Wednesday, August 2, 2023

Update on the Shale Treadmill

Oil & gas producers have started reporting earnings, so we can give an update on the Shale Treadmill that we wrote about in May. You may recall that we have been looking at production growth versus capital expenditure growth. It is really important to keep track of the amount of capital expenditure that is required to keep production constant.

Devon Energy gives good disclosure of capital expenditures and production quantities for each basin where it is producing. (They even give the average horizontal well lateral length for each basin, the only producer we follow that discloses this.)

Their production (BOEs) was up only 7.5% year-over-year from Q2 2022 to Q2 2023, with oil up 7.7% over the same time period. However, their upstream capital expenditures were up 87%. Remember, we call it a "production shortfall" when the production growth is less than the capital expenditure growth. So, Devon's production shortfall metric for Q2 is about 80%, which is quite bad.

Their free cash flow was only $300 million in the second quarter. On their enterprise value of $40 billion, that's a FCF yield of three percent.

These shale companies are drilling so hard even with lower commodity prices and the deteriorating well performance. Devon's BOEs produced are about one-quarter natural gas, and they were selling gas for $1.27/Mcf in Q2. (They actually got a negative gas price in the Williston.)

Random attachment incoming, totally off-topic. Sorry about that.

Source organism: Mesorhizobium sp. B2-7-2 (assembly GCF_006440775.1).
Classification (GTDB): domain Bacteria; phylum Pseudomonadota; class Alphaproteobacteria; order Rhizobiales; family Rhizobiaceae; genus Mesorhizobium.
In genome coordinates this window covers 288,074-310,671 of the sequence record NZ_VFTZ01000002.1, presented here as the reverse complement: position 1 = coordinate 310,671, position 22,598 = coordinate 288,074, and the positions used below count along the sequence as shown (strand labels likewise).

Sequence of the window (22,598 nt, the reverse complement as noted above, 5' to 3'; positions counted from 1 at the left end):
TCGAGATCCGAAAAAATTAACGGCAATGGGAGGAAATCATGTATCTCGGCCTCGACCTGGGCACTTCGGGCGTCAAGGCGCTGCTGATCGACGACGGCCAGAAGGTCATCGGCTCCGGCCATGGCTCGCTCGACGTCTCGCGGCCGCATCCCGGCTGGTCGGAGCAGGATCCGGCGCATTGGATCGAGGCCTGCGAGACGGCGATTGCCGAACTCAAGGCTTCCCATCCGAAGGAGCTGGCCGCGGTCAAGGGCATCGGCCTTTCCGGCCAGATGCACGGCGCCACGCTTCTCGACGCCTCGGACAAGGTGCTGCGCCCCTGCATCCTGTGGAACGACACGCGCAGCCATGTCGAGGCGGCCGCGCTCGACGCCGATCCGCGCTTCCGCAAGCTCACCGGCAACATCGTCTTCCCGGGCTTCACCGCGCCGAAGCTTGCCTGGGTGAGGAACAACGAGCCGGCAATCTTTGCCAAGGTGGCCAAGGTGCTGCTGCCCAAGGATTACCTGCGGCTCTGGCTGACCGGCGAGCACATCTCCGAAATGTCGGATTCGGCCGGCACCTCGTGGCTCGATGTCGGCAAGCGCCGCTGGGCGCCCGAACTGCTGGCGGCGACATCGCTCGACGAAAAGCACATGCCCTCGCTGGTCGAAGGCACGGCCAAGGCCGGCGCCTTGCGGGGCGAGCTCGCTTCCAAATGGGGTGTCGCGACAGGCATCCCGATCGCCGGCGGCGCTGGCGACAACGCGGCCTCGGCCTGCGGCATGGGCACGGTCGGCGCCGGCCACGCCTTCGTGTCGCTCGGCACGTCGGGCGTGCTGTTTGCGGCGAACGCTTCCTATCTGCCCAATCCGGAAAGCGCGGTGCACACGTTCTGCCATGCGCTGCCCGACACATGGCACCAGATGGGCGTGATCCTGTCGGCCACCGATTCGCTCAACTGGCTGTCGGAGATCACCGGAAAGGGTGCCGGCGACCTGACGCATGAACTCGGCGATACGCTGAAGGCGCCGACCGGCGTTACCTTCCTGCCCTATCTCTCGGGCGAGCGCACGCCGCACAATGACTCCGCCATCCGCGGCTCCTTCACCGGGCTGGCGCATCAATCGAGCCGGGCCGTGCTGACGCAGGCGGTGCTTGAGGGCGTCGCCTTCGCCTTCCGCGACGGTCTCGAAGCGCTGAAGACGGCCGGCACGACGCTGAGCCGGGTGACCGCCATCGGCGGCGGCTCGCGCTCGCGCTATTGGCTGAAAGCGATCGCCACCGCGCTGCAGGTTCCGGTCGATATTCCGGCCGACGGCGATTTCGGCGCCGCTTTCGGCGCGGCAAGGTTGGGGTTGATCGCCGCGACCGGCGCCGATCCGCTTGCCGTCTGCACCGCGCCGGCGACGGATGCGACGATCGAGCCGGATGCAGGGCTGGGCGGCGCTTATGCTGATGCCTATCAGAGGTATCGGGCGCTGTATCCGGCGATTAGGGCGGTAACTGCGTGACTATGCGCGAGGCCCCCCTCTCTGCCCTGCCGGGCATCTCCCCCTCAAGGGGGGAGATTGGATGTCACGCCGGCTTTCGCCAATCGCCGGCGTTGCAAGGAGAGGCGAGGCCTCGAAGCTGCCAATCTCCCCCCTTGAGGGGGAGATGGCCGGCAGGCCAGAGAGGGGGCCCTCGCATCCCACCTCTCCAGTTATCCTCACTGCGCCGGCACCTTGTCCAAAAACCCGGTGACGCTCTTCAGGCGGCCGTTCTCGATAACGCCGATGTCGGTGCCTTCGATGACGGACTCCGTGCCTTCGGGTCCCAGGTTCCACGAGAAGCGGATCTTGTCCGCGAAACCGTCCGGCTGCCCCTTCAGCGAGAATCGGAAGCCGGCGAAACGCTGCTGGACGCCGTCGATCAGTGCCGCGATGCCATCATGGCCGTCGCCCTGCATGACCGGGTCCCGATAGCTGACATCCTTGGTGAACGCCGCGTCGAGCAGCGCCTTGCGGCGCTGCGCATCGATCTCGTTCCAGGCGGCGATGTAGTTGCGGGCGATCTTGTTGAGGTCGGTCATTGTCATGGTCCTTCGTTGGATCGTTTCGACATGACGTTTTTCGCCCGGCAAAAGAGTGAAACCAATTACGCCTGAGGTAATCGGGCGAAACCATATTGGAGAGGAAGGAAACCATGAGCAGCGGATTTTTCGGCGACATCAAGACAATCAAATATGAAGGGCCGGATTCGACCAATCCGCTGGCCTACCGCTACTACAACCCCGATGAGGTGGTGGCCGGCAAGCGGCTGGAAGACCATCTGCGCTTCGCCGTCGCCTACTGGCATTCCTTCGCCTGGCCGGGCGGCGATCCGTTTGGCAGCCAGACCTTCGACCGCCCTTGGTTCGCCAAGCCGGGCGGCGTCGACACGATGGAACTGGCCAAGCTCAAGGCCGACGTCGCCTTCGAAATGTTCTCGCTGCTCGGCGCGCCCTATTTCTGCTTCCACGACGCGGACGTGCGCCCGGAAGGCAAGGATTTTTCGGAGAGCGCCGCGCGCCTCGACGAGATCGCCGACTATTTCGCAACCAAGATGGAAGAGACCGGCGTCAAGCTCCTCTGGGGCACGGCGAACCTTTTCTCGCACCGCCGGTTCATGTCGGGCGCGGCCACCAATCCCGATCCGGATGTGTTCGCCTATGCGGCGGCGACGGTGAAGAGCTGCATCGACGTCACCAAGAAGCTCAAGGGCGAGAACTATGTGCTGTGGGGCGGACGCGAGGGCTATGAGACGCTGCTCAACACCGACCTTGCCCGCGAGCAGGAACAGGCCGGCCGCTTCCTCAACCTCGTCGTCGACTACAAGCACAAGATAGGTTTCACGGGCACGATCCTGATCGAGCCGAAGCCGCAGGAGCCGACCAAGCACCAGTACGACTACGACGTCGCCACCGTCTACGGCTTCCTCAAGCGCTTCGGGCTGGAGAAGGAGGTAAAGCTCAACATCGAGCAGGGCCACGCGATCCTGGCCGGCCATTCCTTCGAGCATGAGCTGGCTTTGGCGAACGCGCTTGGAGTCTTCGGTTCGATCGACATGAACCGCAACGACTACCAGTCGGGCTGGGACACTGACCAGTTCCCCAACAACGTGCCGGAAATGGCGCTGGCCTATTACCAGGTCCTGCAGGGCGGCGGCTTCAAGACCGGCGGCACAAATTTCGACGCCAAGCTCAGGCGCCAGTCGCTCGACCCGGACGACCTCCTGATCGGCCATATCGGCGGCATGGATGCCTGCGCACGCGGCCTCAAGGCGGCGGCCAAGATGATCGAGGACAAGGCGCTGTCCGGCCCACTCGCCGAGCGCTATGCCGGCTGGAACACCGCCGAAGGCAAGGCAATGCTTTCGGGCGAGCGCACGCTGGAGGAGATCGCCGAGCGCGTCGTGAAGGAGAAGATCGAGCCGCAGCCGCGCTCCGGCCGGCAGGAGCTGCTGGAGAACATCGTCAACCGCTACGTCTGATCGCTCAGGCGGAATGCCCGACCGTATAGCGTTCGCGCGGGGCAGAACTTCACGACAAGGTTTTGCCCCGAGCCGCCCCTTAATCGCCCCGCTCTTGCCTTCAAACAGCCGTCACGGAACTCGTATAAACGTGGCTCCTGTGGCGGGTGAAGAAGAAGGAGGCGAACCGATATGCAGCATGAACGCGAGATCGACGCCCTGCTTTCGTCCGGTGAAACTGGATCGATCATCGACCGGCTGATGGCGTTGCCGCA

The Devon shareholder list seems like mostly index funds. This thing is on autopilot just drilling wells even if they have to give away the output. Great for management and the royalty owners.

Occidental Petroleum reported oil production up 5% year-over-year from Q2 2022 to Q2 2023, but it was down 5% sequentially from Q1 2023 to Q2 2023. Their capital expenditures were up 69% year-over-year and up 13% sequentially from the prior quarter. Oxy's oil production in the Permian was up 14% year-over-year and down 1% sequentially, and their capital expenditures in the Permian were up 65% year-over-year and up 17% sequentially.

So there is a production shortfall, but not as bad as what we see at Devon. Something else we noticed is that in the Permian, OXY's ratio of oil to natural gas went from 1.81 to 1.94 year-over-year. Rising water cuts and rising natural gas cuts are warning signs of field depletion.

Oxy's free cash flow for the quarter was $1.1 billion, a 5.4% yield on their enterprise value.

Marathon Oil reported oil production up 2% sequentially from Q1 2023 to Q2 2023. (They had an acquisition that closed in Q4 2022 making the y/y comparison less meaningful.) Their capital expenditures were up 20% sequentially. Their free cash flow for the quarter was $440 million, an 8% yield on their enterprise value.

For the ten shale producers that we have looked at so far, free cash flow totaled $3.3 billion in the first quarter on $263 billion of combined enterprise value; a FCF yield of 4.5%. Three smaller producers had negative free cash flow: EQT, RRC, and AR. (Those three produce almost all natural gas.)

We can see that cash flow dried up for shale producers in the second quarter. The low cash flow and production shortfalls are probably caused by several factors:

  • deteriorating resource / basins - rising water cut and natural gas production
  • labor and material inflation - the PPI is down year over year but up 30% since before covid
  • deferred maintenance is a possible factor - this would imply that the production shortfalls would get better as the maintenance gets caught up

So far what we are seeing is confirming the idea of focusing on royalties and slow decline assets like Canadian oil sands and deepwater.

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